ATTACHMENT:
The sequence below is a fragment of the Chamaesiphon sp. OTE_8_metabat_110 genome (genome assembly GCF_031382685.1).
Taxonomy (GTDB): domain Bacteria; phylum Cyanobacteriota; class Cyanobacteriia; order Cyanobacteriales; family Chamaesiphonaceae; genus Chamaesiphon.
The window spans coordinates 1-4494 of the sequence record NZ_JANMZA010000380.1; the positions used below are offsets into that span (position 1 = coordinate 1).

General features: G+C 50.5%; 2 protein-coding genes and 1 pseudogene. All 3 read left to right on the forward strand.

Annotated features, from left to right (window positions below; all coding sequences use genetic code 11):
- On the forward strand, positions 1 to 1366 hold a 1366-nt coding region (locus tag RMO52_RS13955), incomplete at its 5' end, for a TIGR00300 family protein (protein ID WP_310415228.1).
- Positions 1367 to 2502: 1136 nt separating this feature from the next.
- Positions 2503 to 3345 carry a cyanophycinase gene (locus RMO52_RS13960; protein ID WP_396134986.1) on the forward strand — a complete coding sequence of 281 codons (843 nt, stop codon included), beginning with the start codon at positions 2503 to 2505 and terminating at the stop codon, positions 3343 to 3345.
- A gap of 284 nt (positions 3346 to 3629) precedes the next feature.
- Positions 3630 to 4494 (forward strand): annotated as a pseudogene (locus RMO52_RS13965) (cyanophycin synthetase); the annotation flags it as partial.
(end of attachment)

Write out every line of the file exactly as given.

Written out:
The sequence below is a fragment of the Chamaesiphon sp. OTE_8_metabat_110 genome (genome assembly GCF_031382685.1).
Taxonomy (GTDB): domain Bacteria; phylum Cyanobacteriota; class Cyanobacteriia; order Cyanobacteriales; family Chamaesiphonaceae; genus Chamaesiphon.
The window spans coordinates 1-4494 of the sequence record NZ_JANMZA010000380.1; the positions used below are offsets into that span (position 1 = coordinate 1).

General features: G+C 50.5%; 2 protein-coding genes and 1 pseudogene. All 3 read left to right on the forward strand.

Annotated features, from left to right (window positions below; all coding sequences use genetic code 11):
- On the forward strand, positions 1 to 1366 hold a 1366-nt coding region (locus tag RMO52_RS13955), incomplete at its 5' end, for a TIGR00300 family protein (protein ID WP_310415228.1).
- Positions 1367 to 2502: 1136 nt separating this feature from the next.
- Positions 2503 to 3345 carry a cyanophycinase gene (locus RMO52_RS13960; protein ID WP_396134986.1) on the forward strand — a complete coding sequence of 281 codons (843 nt, stop codon included), beginning with the start codon at positions 2503 to 2505 and terminating at the stop codon, positions 3343 to 3345.
- A gap of 284 nt (positions 3346 to 3629) precedes the next feature.
- Positions 3630 to 4494 (forward strand): annotated as a pseudogene (locus RMO52_RS13965) (cyanophycin synthetase); the annotation flags it as partial.